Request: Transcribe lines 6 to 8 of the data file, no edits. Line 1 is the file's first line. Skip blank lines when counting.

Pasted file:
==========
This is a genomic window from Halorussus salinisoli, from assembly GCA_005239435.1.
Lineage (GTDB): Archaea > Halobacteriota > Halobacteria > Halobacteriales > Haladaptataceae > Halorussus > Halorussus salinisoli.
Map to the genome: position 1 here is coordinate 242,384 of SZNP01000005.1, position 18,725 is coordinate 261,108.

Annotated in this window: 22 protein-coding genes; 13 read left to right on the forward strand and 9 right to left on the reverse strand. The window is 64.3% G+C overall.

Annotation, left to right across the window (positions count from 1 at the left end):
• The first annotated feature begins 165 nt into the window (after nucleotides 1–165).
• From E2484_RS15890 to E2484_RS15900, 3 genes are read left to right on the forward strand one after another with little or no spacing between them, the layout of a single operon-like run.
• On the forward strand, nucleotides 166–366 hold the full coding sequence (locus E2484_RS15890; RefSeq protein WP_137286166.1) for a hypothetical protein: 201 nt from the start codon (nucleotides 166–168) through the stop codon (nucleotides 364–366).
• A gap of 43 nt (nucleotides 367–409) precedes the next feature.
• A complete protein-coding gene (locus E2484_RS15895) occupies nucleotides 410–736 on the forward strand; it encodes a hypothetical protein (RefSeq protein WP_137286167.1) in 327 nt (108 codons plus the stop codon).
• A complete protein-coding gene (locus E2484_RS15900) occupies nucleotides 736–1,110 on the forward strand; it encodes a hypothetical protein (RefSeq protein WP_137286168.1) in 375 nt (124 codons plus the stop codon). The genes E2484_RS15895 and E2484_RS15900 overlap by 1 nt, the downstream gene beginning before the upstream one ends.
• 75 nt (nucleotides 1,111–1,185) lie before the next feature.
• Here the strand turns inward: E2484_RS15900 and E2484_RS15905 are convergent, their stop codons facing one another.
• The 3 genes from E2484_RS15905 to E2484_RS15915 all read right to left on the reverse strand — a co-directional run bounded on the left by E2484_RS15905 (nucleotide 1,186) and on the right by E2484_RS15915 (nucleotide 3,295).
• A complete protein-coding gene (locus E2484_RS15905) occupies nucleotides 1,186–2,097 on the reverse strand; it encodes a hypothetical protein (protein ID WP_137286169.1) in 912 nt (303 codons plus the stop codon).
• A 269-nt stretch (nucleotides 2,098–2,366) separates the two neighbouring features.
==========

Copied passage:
• The first annotated feature begins 165 nt into the window (after nucleotides 1–165).
• From E2484_RS15890 to E2484_RS15900, 3 genes are read left to right on the forward strand one after another with little or no spacing between them, the layout of a single operon-like run.
• On the forward strand, nucleotides 166–366 hold the full coding sequence (locus E2484_RS15890; RefSeq protein WP_137286166.1) for a hypothetical protein: 201 nt from the start codon (nucleotides 166–168) through the stop codon (nucleotides 364–366).